The Soviet Union never had any “geopolitical clout in the Middle East,” despite the claim in the fourth example. It had a lot of influence in the region, but that influence collapsed after Egypt’s late President Anwar al-Sadat broke with Moscow following the Yom Kippur War. For the remaining 17 years of its existence the Soviet Union was effectively marginalized, with Syria under Bashar al-Assad’s father Hafez its only regional ally. Thereafter, the possession of “geopolitical clout” increasingly eluded the Soviets everywhere—even in their Eastern European zone of nominal control—with the debacle in Afghanistan helping to seal its fate.
The claim that the failure of the European Union to prevail in Ukraine lies with the member-states that have failed to “provide Brussels with the necessary tools to act like a serious geopolitical actor” exemplifies a misunderstanding of the concept. A “geopolitical actor” will necessarily seek to protect and promote its interests, and to achieve its goals vis-à-vis other players in the international system. The reactions of different E.U. countries to the turmoil in Ukraine show why Brussels is not and cannot be such an actor. Poland was the most vocal advocate of violent regime change in Kiev—some of her leading politicians went to the Maidan Square to harangue the crowd—which is entirely understandable on geopolitical, historic, and cultural grounds. Germany, Sweden, and the Baltic republics were also heavily engaged (for the same reason), with Great Britain, France, and the Benelux countries taking a somewhat less exposed position.
On the other hand, Italy, Greece, Slovakia, Hungary, Croatia, Slovenia, and Bulgaria—while signing on to meaningless E.U. declarations condemning violence and calling for dialogue—loudly refrained from taking sides. It is no coincidence that all of them are either partners in, or beneficiaries of, the South Stream pipeline project, which will bring Russian gas to Europe across the Black Sea and the Balkans, thus diversifying energy-supply routes and making another crisis over Ukrainian transit fees unlikely. Their attitude was also determined by geopolitical interests, but those interests were vastly different from those of their fellow E.U. members who rooted for an Orange regime redux.
The unelected Eurocrats in Brussels, who have successfully imposed a numbing uniformity of social, economic, cultural, educational, environmental, and other rules on the 28 member countries, would dearly love to have the power to control those countries’ foreign and energy policies, too—the European Commission has done its utmost to torpedo the South Stream project—but their sense of national interest, geopolitically determined, remains (for now) the last bastion of sovereign statehood. Short of creating a superstate whose foreign policy would be dictated by a hegemonic power—obviously Germany—the European Union cannot and will not acquire “the necessary tools to act like a serious geopolitical actor.” Even if such hegemony were to be established, the resulting edifice would be weakened by the divergent geopolitical interests of its minor players. The war effort of the Third Reich was undermined by the chronic enmity between its satellites Hungary and Rumania; its ally Bulgaria never broke off diplomatic relations with the Soviet Union; and pesky little Finland staunchly refused to advance on the Leningrad Front beyond her pre-1939 frontier. If Adolf Hitler could not impose the unity of geopolitical purpose within his “Fortress Europe,” Frau Merkel and her successors are far less likely to manage the feat.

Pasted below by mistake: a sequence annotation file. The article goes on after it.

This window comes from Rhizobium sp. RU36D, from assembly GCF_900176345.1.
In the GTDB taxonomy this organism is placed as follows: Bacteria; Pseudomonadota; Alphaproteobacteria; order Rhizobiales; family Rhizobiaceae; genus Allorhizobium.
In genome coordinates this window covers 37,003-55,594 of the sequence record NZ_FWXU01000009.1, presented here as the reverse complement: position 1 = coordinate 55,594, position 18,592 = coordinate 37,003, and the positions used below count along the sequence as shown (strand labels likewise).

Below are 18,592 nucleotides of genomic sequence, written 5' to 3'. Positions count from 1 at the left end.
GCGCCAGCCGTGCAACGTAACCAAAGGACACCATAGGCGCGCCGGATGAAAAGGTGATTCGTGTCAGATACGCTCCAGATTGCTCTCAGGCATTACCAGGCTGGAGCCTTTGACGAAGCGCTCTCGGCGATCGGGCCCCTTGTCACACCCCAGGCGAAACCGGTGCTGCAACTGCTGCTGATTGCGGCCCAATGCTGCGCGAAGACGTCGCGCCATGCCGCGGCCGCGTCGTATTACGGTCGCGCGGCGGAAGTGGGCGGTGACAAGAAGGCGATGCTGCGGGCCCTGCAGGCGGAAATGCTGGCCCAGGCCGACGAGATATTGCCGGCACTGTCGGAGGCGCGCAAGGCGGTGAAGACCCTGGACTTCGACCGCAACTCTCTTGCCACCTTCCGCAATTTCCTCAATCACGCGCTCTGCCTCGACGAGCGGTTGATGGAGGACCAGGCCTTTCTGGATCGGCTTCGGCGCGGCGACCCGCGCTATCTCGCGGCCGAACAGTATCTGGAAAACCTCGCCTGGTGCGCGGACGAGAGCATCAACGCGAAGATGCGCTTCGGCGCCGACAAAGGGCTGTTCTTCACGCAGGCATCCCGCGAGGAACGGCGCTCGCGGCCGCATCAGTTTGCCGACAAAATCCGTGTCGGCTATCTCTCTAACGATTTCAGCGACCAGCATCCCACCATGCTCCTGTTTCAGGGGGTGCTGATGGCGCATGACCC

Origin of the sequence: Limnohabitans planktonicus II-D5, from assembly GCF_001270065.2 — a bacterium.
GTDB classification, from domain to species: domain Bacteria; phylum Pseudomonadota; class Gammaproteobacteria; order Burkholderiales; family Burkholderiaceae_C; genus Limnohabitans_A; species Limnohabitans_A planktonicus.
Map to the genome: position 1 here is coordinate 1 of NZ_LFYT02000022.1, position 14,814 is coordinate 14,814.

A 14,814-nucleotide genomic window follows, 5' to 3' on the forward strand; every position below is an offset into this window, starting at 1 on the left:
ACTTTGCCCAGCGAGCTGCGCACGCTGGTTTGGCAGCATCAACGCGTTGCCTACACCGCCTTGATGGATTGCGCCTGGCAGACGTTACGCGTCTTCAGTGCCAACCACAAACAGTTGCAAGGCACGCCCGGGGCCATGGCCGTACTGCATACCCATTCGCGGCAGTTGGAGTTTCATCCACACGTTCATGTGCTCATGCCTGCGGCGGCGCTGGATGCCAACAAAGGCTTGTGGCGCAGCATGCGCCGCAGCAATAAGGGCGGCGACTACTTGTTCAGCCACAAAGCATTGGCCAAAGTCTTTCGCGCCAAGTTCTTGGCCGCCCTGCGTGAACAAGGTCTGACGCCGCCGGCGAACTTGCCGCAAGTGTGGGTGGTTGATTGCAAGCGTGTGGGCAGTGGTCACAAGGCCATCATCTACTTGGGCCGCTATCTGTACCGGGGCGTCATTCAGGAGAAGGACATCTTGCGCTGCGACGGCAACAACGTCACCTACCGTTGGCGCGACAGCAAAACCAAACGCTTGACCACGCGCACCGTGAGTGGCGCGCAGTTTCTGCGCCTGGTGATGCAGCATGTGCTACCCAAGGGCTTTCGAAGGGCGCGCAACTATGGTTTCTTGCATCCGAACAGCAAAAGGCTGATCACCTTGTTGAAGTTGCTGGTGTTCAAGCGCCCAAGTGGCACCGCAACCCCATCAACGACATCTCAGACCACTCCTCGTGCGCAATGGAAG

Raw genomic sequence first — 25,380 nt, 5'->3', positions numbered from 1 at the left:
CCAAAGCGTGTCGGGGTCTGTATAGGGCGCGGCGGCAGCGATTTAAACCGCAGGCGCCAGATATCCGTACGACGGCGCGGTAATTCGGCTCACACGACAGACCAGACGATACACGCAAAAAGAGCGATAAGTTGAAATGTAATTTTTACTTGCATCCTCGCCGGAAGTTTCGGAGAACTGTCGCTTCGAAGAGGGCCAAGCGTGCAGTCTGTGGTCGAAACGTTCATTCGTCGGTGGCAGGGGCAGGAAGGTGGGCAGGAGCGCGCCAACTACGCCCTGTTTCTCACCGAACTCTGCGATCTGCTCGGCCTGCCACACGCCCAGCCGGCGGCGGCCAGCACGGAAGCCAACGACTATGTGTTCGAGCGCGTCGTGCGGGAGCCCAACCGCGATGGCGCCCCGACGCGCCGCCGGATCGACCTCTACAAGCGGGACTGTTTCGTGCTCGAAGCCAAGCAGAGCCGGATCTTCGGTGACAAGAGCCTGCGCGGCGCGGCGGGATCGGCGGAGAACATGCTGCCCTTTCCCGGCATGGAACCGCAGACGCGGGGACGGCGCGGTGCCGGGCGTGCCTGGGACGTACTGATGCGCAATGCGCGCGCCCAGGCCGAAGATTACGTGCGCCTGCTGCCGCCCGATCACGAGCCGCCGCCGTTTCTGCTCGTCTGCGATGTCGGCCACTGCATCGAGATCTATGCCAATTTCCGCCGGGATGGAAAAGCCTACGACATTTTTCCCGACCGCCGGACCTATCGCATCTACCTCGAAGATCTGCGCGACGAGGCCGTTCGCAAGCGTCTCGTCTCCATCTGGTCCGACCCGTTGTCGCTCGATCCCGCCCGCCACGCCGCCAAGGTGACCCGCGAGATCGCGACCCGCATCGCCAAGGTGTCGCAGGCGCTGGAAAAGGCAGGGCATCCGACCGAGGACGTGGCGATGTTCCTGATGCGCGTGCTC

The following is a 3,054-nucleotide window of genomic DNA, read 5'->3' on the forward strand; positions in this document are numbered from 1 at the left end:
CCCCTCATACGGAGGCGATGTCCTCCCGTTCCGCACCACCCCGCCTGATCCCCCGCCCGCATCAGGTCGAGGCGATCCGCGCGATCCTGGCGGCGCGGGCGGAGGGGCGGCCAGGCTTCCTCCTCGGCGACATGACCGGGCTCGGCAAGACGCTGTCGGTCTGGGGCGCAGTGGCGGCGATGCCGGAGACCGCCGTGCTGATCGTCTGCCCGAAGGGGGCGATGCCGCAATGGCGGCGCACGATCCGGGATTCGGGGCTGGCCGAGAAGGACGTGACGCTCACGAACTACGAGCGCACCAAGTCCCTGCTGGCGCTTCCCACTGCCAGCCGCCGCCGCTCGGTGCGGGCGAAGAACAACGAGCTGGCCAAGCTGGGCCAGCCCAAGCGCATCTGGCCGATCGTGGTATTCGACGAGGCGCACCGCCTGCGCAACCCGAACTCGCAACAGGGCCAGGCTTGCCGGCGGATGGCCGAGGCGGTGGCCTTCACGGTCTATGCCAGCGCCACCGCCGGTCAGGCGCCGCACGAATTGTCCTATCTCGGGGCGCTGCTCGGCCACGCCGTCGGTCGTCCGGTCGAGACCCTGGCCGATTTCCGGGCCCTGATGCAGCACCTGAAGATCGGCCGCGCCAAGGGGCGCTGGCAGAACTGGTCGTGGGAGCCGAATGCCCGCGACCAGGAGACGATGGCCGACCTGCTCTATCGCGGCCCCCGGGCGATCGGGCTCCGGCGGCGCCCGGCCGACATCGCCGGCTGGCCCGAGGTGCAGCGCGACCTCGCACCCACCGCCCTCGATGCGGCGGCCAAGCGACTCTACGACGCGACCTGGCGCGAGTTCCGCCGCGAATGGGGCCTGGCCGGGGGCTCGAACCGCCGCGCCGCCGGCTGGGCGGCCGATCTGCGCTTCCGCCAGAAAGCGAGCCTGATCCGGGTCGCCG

The main culprit responsible for the semantic confusion surrounding geopolitics is Henry Kissinger. He has routinely used the word to designate “power politics,” and his uneducated readers who write today’s op-eds and think-tank position papers are unacquainted with the magisterial works of the geopolitical masters (Kjellen, Mahan, Haushofer, Spykman). As the late Adam Watson noted in his review of Kissinger’s Diplomacy two decades ago, for Kissinger geopolitics is simply a euphemism for power relationships, and his use of the word is reminiscent of the term behavioral sciences, which was coined in the 1960’s to describe what had hitherto been known as the social sciences, but sounded to suspicious congressmen too much like “socialism” to qualify for governmental support:
In the same way, power politics is a concept (though not a practice) so blatantly un-American that no foundation is likely to underwrite its study. “Geopolitics,” on the other hand, sounds conveniently value-free, though the implementation of some of its theories by German and Japanese statesmen during the first half of this century proves that it is not necessarily anything of the kind. Kissinger would have done better to have come clean and admitted that his subject was neither diplomacy nor geopolitics, as those terms are generally understood, but the subject that he has spent his life studying and much of it practicing: the politics of power.
This is a pity. Geopolitics provides a theoretical model that takes Kissinger’s reality of power politics for granted, but it proceeds to explain why and how those power relationships develop. Geopolitics, and its subsidiary discipline of geostrategy, provide us with the essential analytical tools for making sense of the Hobbesian world we live in.